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Networks of knowledge and support. Mapping relations between public, private and not for profit sector in the creative economy

Listed author(s):
  • Roberta Comunian


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    A large part of the recent research and theoretical debate in economic geography underlines the central role of networks and relational perspectives. Although networks and their social dimension are recognised as central to the regional economic development, often the focus of research is in the economy transaction and supply-chain arguments. In particular, in the context of creativity and cultural industries, there has been a growing interest in the way the social and cultural dimensions are intertwined with the sites of exchange and consumptions but also the value of productions systems and supply-chains. From the economic geography framework, we moved on to social network analysis, as a new approach able to put together actors and institutions and to present all possible relationships and connecting structures, while focusing on the interconnection between public, private and not for profit sectors. The paper presents an empirical case study of the North-East region of England highlighting the importance of networks in the regional cultural economy. It draws on the data collected through social network analysis questionnaires and qualitative interviews to make the case for a better understanding of support, knowledge exchange and sociality. Social network analysis is used to show and highlight the role of the public sector and not for profit sector in the cultural economy but also the role of formal and informal network structure which supports the sector. Alongside, the SNA data qualitative interviews are used to better understand the issue surrounding the networks. The dynamics emerging from the social network analysis needs to be better understood and put into context. In particular, it addresses some of the dimensions emerging from the networks mapping: What is the role networks and what are they importance assets and impacts? In particular how relevant is the formal and informal dimension of them? Which role do networks play in terms of support and knowledge infrastructure? What is the role of the public sector in this networks and in this interaction? The conclusions drawn helps to better understand what role the interconnection between private, public and not for profit plays in the creative economy.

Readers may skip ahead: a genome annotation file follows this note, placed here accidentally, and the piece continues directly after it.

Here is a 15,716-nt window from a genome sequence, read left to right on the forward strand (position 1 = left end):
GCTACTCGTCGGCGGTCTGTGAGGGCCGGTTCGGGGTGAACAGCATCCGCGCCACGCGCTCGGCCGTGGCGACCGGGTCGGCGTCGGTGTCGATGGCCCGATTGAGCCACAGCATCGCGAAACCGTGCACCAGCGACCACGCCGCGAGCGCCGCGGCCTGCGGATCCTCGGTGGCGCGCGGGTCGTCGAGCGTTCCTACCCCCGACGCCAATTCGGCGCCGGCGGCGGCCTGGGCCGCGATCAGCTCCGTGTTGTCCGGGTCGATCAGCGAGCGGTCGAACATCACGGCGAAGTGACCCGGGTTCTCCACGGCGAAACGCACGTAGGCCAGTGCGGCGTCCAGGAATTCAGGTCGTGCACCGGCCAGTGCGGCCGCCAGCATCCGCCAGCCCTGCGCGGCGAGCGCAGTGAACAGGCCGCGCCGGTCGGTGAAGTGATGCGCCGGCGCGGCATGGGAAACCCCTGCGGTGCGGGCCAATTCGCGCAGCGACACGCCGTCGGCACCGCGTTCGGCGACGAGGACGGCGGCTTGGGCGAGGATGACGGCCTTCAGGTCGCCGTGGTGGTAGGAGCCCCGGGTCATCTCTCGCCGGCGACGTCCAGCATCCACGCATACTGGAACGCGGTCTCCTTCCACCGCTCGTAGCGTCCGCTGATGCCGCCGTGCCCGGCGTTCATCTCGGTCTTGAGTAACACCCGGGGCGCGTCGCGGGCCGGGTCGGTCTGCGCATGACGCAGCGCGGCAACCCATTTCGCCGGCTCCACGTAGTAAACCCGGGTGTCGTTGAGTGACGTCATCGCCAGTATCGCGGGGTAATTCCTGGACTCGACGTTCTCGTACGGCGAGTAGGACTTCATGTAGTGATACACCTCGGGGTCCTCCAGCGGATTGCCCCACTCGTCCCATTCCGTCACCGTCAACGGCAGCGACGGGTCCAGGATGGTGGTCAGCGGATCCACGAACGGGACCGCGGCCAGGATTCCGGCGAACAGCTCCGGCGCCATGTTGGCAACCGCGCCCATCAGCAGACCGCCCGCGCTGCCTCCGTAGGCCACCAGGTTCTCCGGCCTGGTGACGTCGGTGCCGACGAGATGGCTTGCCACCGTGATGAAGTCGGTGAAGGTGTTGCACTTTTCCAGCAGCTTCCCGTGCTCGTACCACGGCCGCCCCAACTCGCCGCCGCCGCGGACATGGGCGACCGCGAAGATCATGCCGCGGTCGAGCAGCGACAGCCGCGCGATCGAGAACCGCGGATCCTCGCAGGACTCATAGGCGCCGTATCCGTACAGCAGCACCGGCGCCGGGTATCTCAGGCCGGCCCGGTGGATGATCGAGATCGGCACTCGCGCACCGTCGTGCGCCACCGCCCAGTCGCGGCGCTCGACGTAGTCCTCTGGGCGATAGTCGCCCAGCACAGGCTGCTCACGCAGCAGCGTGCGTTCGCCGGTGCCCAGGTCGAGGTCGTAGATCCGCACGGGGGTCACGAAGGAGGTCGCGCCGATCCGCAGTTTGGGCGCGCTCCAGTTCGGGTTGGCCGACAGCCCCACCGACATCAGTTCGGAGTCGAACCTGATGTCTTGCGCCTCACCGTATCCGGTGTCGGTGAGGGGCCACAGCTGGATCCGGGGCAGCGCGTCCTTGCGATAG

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    Paper provided by European Regional Science Association in its series ERSA conference papers with number ersa10p275.

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    Date of creation: Sep 2011
    Handle: RePEc:wiw:wiwrsa:ersa10p275
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